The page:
i don't think that there is any connection to the driver since
the problem is in boot state and not only in windows.
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CallandorCommented:
If these lines appear before the Windows logo, then I agree that it is not a Windows driver.
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bradbrittonCommented:
Could is be possible that the video card in the unit is loose? Not all laptop cards are "built in" to the MB.
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PCBONEZCommented:
Yes, possible.
If it has one the video card could be loose.
Also attaching cables/connectors.
But the problem goes away in Windows so I still think a memory problem is more likely.
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scrathcyboyCommented:
This is not so much a case of "bad" RAM as it is too slow for the system.  You probably bought CL3 RAM, and you need CL2.5 RAM, which is what most modern chipsets need.  This CL is the refresh speed, not the "PC2700, PC3200" rating.
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mjdeyAuthor Commented:
scrathcyboy, I ordered the memory from Crucial and I put in the info about the machine (Dell, Inspiron 1150) and it came up with the following info for the 512mb chip that I ordered...

Part # CT363193 - DDR PC2700 CL=2.5 - unbuffered non-ecc - DDR333 - 2.5V 64Meg x 64

So as long as that is what they actually shipped - then I guess I have the correct CL2.5 that you referred to.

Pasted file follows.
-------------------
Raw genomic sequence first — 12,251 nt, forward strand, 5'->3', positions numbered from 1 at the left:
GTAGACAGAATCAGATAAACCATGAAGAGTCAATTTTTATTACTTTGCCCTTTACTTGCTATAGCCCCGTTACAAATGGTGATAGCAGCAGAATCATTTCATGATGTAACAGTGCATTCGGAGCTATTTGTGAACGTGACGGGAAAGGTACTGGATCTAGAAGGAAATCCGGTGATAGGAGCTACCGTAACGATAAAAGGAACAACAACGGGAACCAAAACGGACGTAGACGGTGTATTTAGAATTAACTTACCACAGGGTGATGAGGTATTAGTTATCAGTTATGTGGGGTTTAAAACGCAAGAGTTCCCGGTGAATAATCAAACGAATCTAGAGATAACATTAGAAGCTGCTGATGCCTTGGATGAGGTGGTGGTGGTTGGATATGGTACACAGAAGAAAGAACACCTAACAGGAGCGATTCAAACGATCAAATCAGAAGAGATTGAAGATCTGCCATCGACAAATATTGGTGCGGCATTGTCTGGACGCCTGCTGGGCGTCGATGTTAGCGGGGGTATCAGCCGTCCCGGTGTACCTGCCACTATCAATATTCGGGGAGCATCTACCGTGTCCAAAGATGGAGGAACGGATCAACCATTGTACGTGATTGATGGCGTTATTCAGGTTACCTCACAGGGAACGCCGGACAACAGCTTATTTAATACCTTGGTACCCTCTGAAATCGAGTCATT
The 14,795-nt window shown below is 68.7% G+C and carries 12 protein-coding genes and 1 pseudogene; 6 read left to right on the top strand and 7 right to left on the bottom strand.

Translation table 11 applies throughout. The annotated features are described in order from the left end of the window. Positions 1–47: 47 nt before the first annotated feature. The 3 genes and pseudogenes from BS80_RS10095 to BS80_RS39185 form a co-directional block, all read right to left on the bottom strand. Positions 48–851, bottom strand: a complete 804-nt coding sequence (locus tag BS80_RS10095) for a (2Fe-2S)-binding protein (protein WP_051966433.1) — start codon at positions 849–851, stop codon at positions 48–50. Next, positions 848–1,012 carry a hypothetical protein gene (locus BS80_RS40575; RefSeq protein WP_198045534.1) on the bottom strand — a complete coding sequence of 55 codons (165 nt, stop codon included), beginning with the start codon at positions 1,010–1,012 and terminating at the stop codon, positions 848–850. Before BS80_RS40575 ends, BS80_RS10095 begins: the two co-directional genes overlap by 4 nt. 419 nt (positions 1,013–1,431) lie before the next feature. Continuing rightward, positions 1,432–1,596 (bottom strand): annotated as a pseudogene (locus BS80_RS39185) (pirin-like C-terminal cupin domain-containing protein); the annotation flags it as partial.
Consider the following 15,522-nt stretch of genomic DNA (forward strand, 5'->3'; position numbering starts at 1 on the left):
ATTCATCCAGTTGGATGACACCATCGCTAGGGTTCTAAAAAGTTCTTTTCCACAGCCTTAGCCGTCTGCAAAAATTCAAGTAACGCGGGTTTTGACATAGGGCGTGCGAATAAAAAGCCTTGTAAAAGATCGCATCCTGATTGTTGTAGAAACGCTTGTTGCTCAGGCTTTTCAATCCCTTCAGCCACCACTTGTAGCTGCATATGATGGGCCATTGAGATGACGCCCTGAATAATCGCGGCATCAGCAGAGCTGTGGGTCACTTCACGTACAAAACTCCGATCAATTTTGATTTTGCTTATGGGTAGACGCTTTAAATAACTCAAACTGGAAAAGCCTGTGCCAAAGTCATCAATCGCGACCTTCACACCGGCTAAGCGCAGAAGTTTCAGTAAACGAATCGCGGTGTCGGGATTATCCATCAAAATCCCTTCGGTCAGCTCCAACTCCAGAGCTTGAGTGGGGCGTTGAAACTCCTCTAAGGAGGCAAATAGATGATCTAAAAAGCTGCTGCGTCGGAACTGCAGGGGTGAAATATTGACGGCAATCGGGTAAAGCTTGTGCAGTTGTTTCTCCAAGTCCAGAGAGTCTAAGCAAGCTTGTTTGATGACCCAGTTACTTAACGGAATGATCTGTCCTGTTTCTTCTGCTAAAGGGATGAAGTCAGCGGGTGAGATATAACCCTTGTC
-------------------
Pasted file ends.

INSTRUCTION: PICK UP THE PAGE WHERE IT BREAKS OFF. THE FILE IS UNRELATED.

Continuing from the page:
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haim96Commented:
did you try to remove the new memory ?
it's realy can help you to decide if this the memory fault or not.
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mjdeyAuthor Commented:
Yes, I removed it and it booted up ok.
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ridCommented:
So you have the right kind of  RAM module, but it could still be faulty...
/RID
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mjdeyAuthor Commented:
Jimilica,
Not sure what you mean about "Check if there is a FSB compatibility between the two banks, if they are compatible try switch the slots between "?  FSB compatibility?  How do I check that?
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PCBONEZCommented:
Jimilica was -trying- to suggest that you switch the modules in the slots.
If the memories are slightly different it sometimes matters which one is in the first slot.

You might also try booting with JUST the new module installed and see how it does.

I suggest you run memtest on the new module.
http://www.memtest86.com/

.
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mjdeyAuthor Commented:
I went to the Memtest 86 site - I've read through some of it but I wondered if you would be able to direct me on downloading, installing and running this program.